Bill Kenwright has assembled a truly top-notch cast for this present incarnation of his most famous production; replete with a high energy, diverse cast who sing and move with gusto. Emiliano Stamatakis makes his UK premiere in the Elvis-inspired role of "Pharaoh" and he is an attractive, engaging performer with plenty of sexual charm appropriate to the part. Lucy Kay, as the "Narrator", stuns with a powerful voice, showcasing a belt worthy of the most hardened of Broadway performers. She imbues the role with the warmth and allure necessary as the story-teller of the evening.
Of all the roles in musical theatre Joseph is not the most demanding of acting roles but it is a difficult role to pull off nonetheless as what little he is given has to convey so much; Joseph starts out as an arrogant, vain, pain-in-the-proverbial but he must still be able to attract sympathy from his audience. He must be seen to learn from his experiences and to come to feel empathy and compassion for others. In Joe McElderry, Kenwright has found someone who has a natural charm and likeability matched with a winning personality and affability that is quite perfect for the part. With his naturally pleasing smile and his truly strong vocals McElderry is a performer who engages the audience from the off and his powerful voice belies his stature. This has to be one of the most strongly cast companies in any production at present.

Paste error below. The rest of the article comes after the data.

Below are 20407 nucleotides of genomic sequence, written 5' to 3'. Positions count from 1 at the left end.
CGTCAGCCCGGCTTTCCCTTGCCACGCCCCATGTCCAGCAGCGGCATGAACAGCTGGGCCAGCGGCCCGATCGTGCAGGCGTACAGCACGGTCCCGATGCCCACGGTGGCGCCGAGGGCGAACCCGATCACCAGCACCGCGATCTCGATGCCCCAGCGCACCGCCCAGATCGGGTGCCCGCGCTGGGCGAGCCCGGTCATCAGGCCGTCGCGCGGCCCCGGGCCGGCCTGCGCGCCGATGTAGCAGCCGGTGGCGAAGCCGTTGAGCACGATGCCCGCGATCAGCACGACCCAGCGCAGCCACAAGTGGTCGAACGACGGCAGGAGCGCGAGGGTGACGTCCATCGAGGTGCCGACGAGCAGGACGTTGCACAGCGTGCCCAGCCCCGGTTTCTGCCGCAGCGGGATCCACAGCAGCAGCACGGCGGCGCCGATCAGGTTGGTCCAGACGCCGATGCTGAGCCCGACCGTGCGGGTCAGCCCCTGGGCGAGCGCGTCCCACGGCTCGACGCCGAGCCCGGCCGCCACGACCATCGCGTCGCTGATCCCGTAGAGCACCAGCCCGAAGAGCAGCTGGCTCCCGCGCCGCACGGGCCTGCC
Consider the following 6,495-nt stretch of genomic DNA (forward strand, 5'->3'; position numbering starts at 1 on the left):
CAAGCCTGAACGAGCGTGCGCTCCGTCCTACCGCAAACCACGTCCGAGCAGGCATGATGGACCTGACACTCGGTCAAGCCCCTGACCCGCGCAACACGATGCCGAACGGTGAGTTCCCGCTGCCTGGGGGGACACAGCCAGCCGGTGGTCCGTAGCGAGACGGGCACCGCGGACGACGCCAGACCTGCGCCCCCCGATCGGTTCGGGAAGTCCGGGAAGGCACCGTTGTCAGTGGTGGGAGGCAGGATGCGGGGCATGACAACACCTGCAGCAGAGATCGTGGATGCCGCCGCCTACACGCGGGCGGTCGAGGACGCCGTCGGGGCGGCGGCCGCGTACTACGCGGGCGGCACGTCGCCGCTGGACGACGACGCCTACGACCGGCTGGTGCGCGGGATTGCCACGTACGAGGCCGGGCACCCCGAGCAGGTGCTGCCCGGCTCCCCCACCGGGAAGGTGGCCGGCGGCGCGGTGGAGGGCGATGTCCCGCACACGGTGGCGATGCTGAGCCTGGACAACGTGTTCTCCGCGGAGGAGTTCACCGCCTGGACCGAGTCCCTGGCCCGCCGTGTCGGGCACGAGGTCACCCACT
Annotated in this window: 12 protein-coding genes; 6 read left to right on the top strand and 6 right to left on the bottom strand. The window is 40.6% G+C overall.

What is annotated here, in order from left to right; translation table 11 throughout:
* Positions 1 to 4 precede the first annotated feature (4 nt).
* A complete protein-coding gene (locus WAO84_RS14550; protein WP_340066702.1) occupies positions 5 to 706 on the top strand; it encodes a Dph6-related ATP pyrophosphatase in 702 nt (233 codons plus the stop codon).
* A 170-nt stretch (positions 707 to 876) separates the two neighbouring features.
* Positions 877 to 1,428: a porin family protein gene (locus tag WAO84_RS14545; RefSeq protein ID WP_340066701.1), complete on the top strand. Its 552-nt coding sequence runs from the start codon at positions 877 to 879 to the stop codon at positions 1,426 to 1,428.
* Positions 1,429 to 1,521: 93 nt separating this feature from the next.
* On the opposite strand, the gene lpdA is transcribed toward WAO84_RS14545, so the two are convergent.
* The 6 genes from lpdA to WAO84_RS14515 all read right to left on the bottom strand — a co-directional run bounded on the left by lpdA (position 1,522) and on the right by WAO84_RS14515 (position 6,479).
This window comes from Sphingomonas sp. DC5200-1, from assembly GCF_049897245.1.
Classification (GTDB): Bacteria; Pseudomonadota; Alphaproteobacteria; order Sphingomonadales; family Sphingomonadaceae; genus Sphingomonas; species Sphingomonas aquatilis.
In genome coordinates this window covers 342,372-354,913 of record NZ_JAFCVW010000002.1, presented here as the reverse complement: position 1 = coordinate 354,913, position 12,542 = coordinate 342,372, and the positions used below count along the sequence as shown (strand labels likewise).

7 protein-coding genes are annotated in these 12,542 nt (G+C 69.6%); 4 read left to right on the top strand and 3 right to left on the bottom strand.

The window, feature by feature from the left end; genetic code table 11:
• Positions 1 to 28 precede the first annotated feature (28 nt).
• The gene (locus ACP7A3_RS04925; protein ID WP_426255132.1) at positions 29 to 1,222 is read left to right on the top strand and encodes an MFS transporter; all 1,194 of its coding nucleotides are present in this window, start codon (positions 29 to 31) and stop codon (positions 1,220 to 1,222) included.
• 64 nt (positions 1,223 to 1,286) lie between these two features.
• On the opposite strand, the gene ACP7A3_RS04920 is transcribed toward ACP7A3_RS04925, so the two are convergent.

Powerful, radiant, energetic and vividly arresting Joseph and the Amazing Technicolor Dreamcoat defies all expectations in a production that rejuvenates a stalwart of the touring scene thanks to a superb cast and a creative team who appear to defy the temptation to rest on their laurels. A wonderfully glorious production!

"Tell Me On A Sunday", Edinburgh Playhouse, 9/5/16

Andrew Lloyd Webber and Don Black's 1980 song cycle about the unfortunate love life of an English girl in New York is making the rounds in a sporadic tour of one-night-only appearances featuring Jodie Prenger as the sole onstage performer. 
"Tell Me On A Sunday" was originally an album and television special featuring Marti Webb as the unnamed woman and was then expanded and coupled together to create "Song and Dance", billed as a "concert for the theatre", which premiered in London's West End in 1982. With each successive performer small changes were made until the piece made it to Broadway in 1985 in a substantially re-written version which originally starred Bernadette Peters in the role which came to be named "Emma"; a name the current creative team have adopted for this current tour, although the name is never mentioned onstage.